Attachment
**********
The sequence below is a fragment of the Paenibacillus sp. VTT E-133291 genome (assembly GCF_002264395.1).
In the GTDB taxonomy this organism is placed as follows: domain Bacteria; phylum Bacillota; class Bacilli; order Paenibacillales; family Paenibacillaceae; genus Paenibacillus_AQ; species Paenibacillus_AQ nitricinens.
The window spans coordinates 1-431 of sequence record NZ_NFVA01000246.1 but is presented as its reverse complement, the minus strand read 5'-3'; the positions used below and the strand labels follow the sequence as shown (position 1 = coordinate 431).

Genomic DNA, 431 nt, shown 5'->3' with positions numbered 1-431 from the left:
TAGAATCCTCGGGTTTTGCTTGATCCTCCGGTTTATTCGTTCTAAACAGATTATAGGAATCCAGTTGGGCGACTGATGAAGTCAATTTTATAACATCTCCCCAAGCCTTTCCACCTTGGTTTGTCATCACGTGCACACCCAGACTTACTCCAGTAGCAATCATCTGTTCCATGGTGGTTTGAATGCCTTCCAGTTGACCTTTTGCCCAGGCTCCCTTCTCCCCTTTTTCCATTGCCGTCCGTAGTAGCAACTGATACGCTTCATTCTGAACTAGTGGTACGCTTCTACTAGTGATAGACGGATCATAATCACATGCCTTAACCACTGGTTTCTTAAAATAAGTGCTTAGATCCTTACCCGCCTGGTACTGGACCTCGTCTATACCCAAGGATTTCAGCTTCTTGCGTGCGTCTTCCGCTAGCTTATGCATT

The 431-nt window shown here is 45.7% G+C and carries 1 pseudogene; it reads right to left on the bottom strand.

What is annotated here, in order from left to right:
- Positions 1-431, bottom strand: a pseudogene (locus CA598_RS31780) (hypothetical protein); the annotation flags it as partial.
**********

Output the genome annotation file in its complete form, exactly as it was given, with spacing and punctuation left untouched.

The sequence below is a fragment of the Paenibacillus sp. VTT E-133291 genome (assembly GCF_002264395.1).
In the GTDB taxonomy this organism is placed as follows: domain Bacteria; phylum Bacillota; class Bacilli; order Paenibacillales; family Paenibacillaceae; genus Paenibacillus_AQ; species Paenibacillus_AQ nitricinens.
The window spans coordinates 1-431 of sequence record NZ_NFVA01000246.1 but is presented as its reverse complement, the minus strand read 5'-3'; the positions used below and the strand labels follow the sequence as shown (position 1 = coordinate 431).

Genomic DNA, 431 nt, shown 5'->3' with positions numbered 1-431 from the left:
TAGAATCCTCGGGTTTTGCTTGATCCTCCGGTTTATTCGTTCTAAACAGATTATAGGAATCCAGTTGGGCGACTGATGAAGTCAATTTTATAACATCTCCCCAAGCCTTTCCACCTTGGTTTGTCATCACGTGCACACCCAGACTTACTCCAGTAGCAATCATCTGTTCCATGGTGGTTTGAATGCCTTCCAGTTGACCTTTTGCCCAGGCTCCCTTCTCCCCTTTTTCCATTGCCGTCCGTAGTAGCAACTGATACGCTTCATTCTGAACTAGTGGTACGCTTCTACTAGTGATAGACGGATCATAATCACATGCCTTAACCACTGGTTTCTTAAAATAAGTGCTTAGATCCTTACCCGCCTGGTACTGGACCTCGTCTATACCCAAGGATTTCAGCTTCTTGCGTGCGTCTTCCGCTAGCTTATGCATT

The 431-nt window shown here is 45.7% G+C and carries 1 pseudogene; it reads right to left on the bottom strand.

What is annotated here, in order from left to right:
- Positions 1-431, bottom strand: a pseudogene (locus CA598_RS31780) (hypothetical protein); the annotation flags it as partial.